Quick Notes for the traveler:
- A single day pass is $20 USD
- 3-day pass is $40 USD
- Keep this pass safe as you will need to present this multiple times to various checkpoints
- You will need a Tuk Tuk driver for the day if you are doing this on your own i.e., not a tour group.
Despite being ancient ruins and structures, a lot of the time you will be out in the sun with little shade so you will need sunscreen and plenty of water. Do wear shorts that at least reach the knees and no tops that reveal your shoulders, otherwise you may find yourself being denied entry to a few places. Comfortable shoes will help due to the number of steps you will be climbing, it’s pretty much leg day in the sun and heat.
This is it! Ancient Khmer temple time.
After breakfast the Gecko’s tour headed out on our private bus for today’s agenda, the UNESCO heritage sites Ta Prohm, Angkor Wat and Bayon. The temple area is just a short drive outside of town (less than 10km) and tickets are required to enter.
Ta Prohm is the 12th-century era temple you see in Angelina Jolie’s Tomb Raider film. Noticeable for its giant spung (no, I didn’t misspell “spring”) tree that has taken hold, the complex now has walkways and railings to protect it from the large numbers of tourists that visit.
Ta Prohm has a distinct feeling of nature reclaiming what was once an impressive man-made temple complex with a town that was home to over 12,000 people.
Unlike the Tomb Raider film, stone statues will not come alive and try to end you.
After a walk through from one end to another (the entire complex is 1km x 650m), a quick bus ride to Angkor Wat.
Angkor Wat is surrounded by a large man-made moat and high walls, which has helped stave off the jungle reclaiming it. Not even this place was immune to civil wars of a bygone era, and you can see where Hindu markings were scratched over and Buddhist symbolism taking its place as the Khmer empire transition from King Suryavarman II to King Jayavarman II (interrupted by a brief invasion by the Chams, today’s Vietnam). Remarkably it’s relatively unscathed from more recent wars such as Vietnam and the Khmer Rogue civil war.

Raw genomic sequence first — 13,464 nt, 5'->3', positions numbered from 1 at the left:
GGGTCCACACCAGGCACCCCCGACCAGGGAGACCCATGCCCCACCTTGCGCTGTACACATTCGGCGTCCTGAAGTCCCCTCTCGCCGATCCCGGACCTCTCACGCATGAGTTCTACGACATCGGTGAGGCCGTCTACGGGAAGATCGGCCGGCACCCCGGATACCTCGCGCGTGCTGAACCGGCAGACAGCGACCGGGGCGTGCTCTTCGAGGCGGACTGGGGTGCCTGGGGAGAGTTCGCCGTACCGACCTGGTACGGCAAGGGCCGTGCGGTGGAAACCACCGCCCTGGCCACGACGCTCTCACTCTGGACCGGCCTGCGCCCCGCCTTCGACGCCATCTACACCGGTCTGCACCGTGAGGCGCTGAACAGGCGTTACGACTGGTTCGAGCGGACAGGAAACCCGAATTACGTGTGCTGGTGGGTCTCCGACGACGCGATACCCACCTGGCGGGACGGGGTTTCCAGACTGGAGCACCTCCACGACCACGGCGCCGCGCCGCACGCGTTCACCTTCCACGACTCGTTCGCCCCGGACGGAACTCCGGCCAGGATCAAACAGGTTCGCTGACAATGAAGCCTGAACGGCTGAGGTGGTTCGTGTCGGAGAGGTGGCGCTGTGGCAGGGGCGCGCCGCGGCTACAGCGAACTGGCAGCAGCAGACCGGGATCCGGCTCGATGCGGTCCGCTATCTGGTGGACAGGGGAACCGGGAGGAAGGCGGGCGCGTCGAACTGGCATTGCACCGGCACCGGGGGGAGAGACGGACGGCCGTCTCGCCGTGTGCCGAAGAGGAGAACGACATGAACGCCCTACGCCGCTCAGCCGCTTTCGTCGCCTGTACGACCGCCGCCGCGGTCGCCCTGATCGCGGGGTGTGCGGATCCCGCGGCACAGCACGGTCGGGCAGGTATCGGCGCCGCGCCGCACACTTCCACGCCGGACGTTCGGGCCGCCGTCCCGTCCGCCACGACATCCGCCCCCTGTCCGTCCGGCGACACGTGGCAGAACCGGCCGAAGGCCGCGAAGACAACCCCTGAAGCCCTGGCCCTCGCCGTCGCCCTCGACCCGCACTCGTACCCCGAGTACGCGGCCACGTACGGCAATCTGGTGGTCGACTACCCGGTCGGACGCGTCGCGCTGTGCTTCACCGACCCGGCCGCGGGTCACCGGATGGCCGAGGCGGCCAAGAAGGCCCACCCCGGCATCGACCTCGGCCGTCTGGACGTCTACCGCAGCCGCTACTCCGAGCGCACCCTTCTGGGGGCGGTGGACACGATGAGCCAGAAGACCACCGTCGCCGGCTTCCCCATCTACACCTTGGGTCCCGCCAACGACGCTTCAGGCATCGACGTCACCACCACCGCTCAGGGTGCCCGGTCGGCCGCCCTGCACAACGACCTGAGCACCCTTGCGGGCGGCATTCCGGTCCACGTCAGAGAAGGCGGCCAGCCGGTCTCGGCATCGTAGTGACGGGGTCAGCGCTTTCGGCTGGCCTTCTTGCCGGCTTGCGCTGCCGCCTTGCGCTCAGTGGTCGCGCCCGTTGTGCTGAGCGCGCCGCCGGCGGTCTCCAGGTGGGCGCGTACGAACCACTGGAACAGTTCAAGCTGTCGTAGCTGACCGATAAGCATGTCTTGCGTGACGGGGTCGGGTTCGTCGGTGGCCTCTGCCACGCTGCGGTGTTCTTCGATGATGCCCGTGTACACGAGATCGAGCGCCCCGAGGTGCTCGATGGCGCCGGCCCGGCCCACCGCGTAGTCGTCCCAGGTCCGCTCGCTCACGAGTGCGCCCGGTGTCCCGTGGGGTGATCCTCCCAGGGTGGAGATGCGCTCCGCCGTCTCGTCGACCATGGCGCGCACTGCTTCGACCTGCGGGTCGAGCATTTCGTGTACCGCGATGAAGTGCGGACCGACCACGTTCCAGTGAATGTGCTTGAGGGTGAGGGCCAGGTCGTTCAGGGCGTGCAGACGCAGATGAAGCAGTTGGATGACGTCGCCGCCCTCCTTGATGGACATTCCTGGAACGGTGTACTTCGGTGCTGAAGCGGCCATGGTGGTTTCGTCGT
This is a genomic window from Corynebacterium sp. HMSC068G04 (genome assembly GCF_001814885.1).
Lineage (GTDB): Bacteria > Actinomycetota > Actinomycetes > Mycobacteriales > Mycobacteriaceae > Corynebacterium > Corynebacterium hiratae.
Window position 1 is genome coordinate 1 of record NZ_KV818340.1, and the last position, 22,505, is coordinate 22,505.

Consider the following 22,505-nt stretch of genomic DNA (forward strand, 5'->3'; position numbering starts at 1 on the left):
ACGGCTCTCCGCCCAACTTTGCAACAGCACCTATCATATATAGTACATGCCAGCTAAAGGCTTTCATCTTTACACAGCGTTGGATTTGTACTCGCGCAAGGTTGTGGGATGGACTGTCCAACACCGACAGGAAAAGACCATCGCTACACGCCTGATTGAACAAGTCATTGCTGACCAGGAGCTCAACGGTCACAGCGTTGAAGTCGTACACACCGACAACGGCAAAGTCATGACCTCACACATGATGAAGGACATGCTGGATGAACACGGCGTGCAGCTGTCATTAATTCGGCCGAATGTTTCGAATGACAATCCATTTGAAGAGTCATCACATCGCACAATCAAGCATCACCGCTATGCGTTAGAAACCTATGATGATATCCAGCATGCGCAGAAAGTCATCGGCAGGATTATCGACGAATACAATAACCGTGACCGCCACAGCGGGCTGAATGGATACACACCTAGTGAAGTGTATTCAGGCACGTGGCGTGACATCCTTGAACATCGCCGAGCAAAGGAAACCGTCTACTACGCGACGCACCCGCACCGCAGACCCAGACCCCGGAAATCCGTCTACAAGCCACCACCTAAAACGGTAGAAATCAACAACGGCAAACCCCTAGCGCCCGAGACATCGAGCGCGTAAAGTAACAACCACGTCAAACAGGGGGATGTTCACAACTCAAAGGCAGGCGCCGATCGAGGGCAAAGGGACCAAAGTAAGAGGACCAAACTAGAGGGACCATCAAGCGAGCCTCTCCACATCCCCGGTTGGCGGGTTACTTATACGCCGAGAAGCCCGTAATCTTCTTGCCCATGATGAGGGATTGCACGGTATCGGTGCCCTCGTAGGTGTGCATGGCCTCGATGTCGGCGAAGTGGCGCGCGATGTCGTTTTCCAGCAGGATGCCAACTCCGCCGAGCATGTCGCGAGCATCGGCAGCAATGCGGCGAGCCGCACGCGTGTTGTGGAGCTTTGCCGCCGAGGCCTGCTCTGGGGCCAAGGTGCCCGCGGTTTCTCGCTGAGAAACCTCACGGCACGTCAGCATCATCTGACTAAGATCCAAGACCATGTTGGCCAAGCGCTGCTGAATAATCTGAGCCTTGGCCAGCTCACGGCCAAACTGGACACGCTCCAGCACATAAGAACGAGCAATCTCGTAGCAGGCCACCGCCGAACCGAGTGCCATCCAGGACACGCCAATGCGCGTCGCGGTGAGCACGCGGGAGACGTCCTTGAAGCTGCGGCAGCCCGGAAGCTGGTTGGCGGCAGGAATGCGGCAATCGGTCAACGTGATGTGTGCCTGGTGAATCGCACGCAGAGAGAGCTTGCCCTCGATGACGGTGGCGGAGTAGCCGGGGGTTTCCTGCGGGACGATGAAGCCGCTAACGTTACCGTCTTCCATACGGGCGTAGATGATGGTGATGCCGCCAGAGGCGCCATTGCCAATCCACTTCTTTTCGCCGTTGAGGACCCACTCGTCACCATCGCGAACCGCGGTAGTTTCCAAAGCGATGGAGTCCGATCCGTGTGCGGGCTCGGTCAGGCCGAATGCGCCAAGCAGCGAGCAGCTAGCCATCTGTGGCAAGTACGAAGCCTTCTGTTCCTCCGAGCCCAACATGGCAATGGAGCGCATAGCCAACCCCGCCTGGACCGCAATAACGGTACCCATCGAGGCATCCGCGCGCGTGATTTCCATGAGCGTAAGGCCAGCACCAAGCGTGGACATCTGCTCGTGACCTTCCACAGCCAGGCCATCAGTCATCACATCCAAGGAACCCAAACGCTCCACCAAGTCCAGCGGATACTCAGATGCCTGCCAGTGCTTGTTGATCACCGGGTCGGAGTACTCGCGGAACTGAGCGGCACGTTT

The Angkor Wat complex is tiered, so be prepared for climbing, and if you are not dressed appropriately, you may not be allowed into the top most tier.
This is a must see site, the magnitude of construction, the design of the buildings and intricacies in the detail of the stone artwork is simply amazing. Unfortunately, due to looting, many of the statues are missing their heads.
I did not go for the sunrise session as circumstances did not allow but if you are wanting to do this you will need to pre-arrange a Tuk Tuk or Motorbike to take you as you will struggle to find a roaming Tuk Tuk in the street at that time. Sunset sessions are no longer run due to cicadas and mosquito levels.
Annnnd more Amok for lunch
After lunch, the bus took us to Bayon, which is filled with the many faced statues (over 200) and extensive stone wall carvings depicting life and events from that late 12th-century onward era. Interestingly lots of depictions of the early Chinese explorers and merchants who came down to the Khmer Empire, the Chinese presence was significant enough to warrant a China Town according to our guide Ly.
You will straight away notice Bayon is much denser and larger than Angkor wat (its 9km²), with more of an ancient stone city feel to it rather than a temple complex. If exploring ancient city ruins is your thing (and you played a bit too much Age of Empires in your childhood), Bayon is defiantly for you.
On the way out of the temple complex we stopped off at the Elephant Terrace and Leper King Terrace. This can be done in one hit as they are right next to each other. The elephant terrace (or what remains of it) is a wall with carvings of elephants which was used by King Jayavarman VII to view his armies. The Leper King Terrace to the right (if facing the wall) is carved with many statues of Yama, the Hindu god of death. The name comes from the moss and discoloration on the statues and a rough link to an ancient legend of a king who had leprosy, rather than any specific person actually having leprosy.
Given how long this post went already, I will cover off eating spiders and Khmer BBQ separately…